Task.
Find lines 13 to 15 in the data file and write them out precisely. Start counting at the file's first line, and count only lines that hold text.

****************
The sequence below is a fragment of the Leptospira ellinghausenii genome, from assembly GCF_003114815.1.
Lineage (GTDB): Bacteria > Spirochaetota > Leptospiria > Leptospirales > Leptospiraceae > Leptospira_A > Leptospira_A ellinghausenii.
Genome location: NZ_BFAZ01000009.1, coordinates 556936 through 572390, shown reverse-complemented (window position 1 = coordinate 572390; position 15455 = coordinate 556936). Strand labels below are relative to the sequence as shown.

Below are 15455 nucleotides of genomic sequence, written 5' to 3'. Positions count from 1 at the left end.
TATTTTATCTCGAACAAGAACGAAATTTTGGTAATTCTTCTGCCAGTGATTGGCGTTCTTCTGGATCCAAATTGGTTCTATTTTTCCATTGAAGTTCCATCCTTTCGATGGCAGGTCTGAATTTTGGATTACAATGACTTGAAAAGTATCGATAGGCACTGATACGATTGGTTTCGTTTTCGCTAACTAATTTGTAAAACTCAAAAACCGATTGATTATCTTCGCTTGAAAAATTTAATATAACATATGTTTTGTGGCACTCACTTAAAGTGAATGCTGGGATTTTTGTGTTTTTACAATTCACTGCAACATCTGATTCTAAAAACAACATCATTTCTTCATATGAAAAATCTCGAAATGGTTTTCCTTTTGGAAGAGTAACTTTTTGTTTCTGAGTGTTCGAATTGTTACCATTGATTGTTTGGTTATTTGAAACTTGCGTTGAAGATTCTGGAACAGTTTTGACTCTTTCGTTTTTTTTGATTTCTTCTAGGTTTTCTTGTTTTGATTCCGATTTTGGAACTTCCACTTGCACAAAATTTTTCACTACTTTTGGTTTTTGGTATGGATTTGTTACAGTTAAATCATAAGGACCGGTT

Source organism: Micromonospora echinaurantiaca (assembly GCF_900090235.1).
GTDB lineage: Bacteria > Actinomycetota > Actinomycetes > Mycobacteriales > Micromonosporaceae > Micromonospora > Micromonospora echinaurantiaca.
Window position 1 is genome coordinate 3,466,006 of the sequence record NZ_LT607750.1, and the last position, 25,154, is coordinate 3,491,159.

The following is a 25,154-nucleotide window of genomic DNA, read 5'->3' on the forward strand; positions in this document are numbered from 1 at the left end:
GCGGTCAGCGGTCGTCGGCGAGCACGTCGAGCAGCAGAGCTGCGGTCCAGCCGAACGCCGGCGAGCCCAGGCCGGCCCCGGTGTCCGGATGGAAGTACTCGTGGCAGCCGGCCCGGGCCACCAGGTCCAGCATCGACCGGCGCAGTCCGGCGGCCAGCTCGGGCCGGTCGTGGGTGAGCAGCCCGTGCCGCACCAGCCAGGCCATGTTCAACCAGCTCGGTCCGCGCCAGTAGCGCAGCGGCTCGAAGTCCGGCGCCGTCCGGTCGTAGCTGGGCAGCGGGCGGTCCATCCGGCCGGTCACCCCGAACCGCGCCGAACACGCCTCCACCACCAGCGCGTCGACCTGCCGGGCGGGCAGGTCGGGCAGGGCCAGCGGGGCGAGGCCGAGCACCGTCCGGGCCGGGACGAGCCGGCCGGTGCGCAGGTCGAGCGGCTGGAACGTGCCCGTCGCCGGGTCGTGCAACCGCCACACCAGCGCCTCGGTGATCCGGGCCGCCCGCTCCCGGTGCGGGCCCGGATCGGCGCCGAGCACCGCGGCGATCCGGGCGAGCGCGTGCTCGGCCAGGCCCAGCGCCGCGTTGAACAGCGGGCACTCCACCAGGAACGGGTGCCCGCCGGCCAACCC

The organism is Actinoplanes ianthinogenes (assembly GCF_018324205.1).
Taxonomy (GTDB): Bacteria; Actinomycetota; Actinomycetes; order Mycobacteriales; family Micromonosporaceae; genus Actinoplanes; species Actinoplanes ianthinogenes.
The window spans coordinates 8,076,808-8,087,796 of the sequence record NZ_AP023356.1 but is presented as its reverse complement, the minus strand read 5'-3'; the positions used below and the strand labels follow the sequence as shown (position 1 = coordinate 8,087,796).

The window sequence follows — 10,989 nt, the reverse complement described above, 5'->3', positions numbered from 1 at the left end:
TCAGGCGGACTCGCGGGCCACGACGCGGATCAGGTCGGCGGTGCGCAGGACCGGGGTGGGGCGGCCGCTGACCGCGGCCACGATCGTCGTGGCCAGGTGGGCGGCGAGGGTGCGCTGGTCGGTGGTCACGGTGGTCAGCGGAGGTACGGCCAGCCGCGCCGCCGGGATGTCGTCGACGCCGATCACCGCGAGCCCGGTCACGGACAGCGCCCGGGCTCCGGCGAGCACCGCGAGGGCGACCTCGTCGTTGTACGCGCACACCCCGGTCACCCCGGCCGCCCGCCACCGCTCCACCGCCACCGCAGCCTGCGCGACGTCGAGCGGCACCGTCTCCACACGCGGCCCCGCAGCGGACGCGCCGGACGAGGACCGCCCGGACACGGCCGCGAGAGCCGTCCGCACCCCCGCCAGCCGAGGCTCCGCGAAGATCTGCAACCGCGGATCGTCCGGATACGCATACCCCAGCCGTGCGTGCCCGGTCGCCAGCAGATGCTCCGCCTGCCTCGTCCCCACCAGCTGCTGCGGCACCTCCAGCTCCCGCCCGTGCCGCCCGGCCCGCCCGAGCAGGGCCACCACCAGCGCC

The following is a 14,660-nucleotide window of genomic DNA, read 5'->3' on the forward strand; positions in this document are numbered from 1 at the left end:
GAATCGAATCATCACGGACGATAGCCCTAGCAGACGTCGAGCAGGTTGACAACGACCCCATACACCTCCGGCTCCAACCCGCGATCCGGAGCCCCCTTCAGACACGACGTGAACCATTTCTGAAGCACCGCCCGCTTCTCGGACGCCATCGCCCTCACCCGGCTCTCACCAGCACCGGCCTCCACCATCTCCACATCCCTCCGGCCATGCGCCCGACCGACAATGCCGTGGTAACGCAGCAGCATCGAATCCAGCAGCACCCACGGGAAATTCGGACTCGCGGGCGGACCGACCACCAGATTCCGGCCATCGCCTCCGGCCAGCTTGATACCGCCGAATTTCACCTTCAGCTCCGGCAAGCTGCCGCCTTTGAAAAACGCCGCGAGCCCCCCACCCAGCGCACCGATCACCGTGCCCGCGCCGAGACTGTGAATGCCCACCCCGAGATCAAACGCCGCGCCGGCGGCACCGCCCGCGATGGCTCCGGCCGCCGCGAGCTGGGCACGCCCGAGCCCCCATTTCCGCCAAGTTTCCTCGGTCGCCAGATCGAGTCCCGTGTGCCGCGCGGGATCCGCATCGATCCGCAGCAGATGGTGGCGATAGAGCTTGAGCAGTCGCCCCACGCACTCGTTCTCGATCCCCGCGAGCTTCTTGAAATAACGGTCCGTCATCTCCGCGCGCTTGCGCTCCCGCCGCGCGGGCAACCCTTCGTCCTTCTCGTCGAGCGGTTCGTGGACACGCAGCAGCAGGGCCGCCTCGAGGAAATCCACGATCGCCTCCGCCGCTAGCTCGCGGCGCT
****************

The window spans coordinates 8,076,808-8,087,796 of the sequence record NZ_AP023356.1 but is presented as its reverse complement, the minus strand read 5'-3'; the positions used below and the strand labels follow the sequence as shown (position 1 = coordinate 8,087,796).

The window sequence follows — 10,989 nt, the reverse complement described above, 5'->3', positions numbered from 1 at the left end:
TCAGGCGGACTCGCGGGCCACGACGCGGATCAGGTCGGCGGTGCGCAGGACCGGGGTGGGGCGGCCGCTGACCGCGGCCACGATCGTCGTGGCCAGGTGGGCGGCGAGGGTGCGCTGGTCGGTGGTCACGGTGGTCAGCGGAGGTACGGCCAGCCGCGCCGCCGGGATGTCGTCGACGCCGATCACCGCGAGCCCGGTCACGGACAGCGCCCGGGCTCCGGCGAGCACCGCGAGGGCGACCTCGTCGTTGTACGCGCACACCCCGGTCACCCCGGCCGCCCGCCACCGCTCCACCGCCACCGCAGCCTGCGCGACGTCGAGCGGCACCGTCTCCACACGCGGCCCCGCAGCGGACGCGCCGGACGAGGACCGCCCGGACACGGCCGCGAGAGCCGTCCGCACCCCCGCCAGCCGAGGCTCCGCGAAGATCTGCAACCGCGGATCGTCCGGATACGCATACCCCAGCCGTGCGTGCCCGGTCGCCAGCAGATGCTCCGCCTGCCTCGTCCCCACCAGCTGCTGCGGCACCTCCAGCTCCCGCCCGTGCCGCCCGGCCCGCCCGAGCAGGGCCACCACCAGCGCC